Grit Material for abrasives

In the realm of surface refinement, one tool reigns supreme—grit material in its abrasive or brush form. Abrasives and brushes have become indispensable in countless industries, harnessing their unique properties to shape, polish, and transform various surfaces. In this blog article, we embark on a journey to explore the extraordinary world of abrasives and brushes, uncovering the exceptional qualities of different grit materials.

  • Silicon Carbide: The hardness of black silicon carbide is between oxide alumina and diamond. It has high mechanical strength, stable chemical properties, high thermal conductivity, low thermal expansion coefficient, good wear resistance, and certain electrical and thermal conductivity. The base material of the bristles is a nylon heavily impregnated with abrasive SiC particles. During manufacturing, the individual filaments are specially treated to resist thermal aging. Made from high-end engineering polymers PA 6.10 and PA 6.12 these items are used in a multitude of both wet and dry applications, including steel, hard metal and for textile structuring.

  • Diamond: Minerals are assigned a number between 1 and 10 on the Mohs Hardness Scale to describe how resistant to scratching they are. Diamonds are given the highest number, a 10. There is nothing that can scratch a diamond except another diamond. With diamond bristles, the processing spectrum covers applications ranging from edge rounding off to super finish surface polishing. The heat resistance of the nylon base material heat resistance means that diamond brushes can be used in either wet or dry processing environments.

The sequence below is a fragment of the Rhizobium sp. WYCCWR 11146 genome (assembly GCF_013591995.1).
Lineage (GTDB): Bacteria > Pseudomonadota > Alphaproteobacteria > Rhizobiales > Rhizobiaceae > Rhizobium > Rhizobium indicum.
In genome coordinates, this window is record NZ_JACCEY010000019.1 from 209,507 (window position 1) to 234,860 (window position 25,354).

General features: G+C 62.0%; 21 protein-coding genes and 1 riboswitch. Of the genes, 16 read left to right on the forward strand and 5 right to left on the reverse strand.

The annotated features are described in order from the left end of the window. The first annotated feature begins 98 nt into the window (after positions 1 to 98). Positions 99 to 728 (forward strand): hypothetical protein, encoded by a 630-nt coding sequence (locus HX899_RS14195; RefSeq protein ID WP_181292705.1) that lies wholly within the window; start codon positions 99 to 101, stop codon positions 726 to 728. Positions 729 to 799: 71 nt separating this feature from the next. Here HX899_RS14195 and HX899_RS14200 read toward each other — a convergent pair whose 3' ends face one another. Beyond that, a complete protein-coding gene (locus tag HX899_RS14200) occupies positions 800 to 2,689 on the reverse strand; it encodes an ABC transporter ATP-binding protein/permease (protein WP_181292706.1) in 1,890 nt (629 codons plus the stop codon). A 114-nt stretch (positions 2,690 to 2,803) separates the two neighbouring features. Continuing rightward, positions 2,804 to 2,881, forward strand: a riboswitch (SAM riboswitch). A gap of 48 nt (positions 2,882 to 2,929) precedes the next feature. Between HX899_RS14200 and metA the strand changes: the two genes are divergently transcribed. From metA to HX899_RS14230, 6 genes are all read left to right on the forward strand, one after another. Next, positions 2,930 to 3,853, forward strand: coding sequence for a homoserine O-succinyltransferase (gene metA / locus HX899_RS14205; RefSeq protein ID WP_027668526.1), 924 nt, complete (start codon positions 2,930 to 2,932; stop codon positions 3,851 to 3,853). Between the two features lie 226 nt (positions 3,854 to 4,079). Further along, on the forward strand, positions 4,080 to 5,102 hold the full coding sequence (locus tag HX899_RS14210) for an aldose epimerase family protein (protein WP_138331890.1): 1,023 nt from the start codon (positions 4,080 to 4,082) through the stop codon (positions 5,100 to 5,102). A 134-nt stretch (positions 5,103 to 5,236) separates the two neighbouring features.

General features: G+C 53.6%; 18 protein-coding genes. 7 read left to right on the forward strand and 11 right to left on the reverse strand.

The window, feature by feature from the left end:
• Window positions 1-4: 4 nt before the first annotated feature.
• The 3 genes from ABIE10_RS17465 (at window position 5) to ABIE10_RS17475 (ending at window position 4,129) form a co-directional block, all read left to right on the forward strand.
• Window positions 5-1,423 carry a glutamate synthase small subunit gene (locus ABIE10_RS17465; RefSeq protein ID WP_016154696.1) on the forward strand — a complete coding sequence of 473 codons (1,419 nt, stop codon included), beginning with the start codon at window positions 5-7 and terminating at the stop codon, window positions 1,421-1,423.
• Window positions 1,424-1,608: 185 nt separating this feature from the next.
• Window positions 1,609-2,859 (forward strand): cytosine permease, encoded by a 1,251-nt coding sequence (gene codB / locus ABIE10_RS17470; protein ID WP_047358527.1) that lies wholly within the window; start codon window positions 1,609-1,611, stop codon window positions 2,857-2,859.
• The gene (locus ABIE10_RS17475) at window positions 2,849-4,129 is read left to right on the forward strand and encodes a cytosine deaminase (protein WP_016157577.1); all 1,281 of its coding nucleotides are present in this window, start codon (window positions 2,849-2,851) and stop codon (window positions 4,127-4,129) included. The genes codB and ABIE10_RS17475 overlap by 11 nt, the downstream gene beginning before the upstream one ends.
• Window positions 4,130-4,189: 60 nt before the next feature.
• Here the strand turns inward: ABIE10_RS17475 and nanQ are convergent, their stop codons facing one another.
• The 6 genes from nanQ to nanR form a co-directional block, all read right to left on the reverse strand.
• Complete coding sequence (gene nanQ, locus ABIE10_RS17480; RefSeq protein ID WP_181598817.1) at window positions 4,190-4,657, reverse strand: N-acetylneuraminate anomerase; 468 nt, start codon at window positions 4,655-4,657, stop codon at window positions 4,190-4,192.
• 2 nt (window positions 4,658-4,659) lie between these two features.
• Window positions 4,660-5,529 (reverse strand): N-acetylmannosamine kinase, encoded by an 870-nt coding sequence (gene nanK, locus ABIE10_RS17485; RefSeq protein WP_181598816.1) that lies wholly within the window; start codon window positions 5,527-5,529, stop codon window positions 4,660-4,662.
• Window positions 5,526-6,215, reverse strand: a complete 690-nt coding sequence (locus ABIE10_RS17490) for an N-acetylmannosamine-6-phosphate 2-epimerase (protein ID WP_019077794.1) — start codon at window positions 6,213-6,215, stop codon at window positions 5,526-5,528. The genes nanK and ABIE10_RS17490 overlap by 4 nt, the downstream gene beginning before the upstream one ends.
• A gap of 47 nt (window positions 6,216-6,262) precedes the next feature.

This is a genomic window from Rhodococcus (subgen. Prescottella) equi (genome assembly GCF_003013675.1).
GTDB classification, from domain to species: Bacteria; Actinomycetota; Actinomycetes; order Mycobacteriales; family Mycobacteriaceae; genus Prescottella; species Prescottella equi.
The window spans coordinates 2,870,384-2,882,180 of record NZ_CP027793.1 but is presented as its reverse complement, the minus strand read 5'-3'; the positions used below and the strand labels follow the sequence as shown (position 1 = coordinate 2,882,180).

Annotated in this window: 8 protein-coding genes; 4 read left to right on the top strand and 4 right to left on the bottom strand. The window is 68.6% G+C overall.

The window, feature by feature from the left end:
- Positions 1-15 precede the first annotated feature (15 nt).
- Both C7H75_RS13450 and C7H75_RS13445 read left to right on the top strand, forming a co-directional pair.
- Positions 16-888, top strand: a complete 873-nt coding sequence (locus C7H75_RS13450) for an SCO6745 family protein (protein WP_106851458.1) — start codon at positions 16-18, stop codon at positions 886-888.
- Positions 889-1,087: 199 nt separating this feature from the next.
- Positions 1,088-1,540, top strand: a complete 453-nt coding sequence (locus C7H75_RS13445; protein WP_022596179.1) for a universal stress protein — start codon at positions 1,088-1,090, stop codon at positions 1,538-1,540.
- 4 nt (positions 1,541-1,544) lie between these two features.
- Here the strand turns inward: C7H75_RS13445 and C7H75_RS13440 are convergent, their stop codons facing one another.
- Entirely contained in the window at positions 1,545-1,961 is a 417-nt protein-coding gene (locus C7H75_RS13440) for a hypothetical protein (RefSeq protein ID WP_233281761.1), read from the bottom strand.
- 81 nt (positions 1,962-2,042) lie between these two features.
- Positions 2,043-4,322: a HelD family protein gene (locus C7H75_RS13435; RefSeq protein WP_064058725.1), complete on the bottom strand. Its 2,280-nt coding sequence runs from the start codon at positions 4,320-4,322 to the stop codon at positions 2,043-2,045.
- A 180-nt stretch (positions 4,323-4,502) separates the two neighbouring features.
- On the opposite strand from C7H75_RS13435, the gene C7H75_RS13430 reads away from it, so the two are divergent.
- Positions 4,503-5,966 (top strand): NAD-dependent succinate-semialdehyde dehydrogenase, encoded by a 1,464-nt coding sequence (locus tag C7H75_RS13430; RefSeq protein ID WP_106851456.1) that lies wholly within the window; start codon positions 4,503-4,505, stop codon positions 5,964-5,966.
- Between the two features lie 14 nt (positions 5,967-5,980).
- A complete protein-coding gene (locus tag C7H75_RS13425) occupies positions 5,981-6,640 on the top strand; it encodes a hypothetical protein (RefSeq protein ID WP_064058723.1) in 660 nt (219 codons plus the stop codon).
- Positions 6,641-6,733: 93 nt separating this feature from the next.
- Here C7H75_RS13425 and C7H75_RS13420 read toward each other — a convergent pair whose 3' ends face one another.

• Oxide Aluminia: Aluminum Oxide is a tough, hard material often referred to by a number of other names including, Alumina, and Corundum. With a Mohs hardness of 9, Aluminum Oxide is a high strength, wear-resistant material possessing a strong ability to resist vigorous chemical attacks (such as acid and alkali) at extreme temperatures.Aluminum oxide abrasive allows these brushes to work more gently then comparable SiC tools. The base material of the filaments is also a nylon well suited to wet working conditions. This type of tool is primarily used on workpieces made of somewhat softer, often non-ferrous materials

  • Ceramic: Abrasive ceramics are used to grind or cut away other softer material. Primarily, when considering the design of an abrasive material, it is hardness and wear resistance that are of the most importance. Toughness is also considered as a necessary requirement so that the abrasive material does not shatter during grinding. The base material of these bristles is again nylon. However, the structure of the grains in the ceramic brush is generally more aggressive than in the SiC version. These tools achieve superior stock removal rates and hence larger radius on edges result. The material is particularly suited to wet working conditions

  • Abramax: CEPICAT reinvented abrasives with ABRAMAX filaments. The secret lies in the revolutionary precision-shaped grain technology. As the shaped grain wears, it continuously fractures to form sharp points and edges that slice through metal or hardwood, wear evenly and provide super-long life and consistency at any grinding pressure.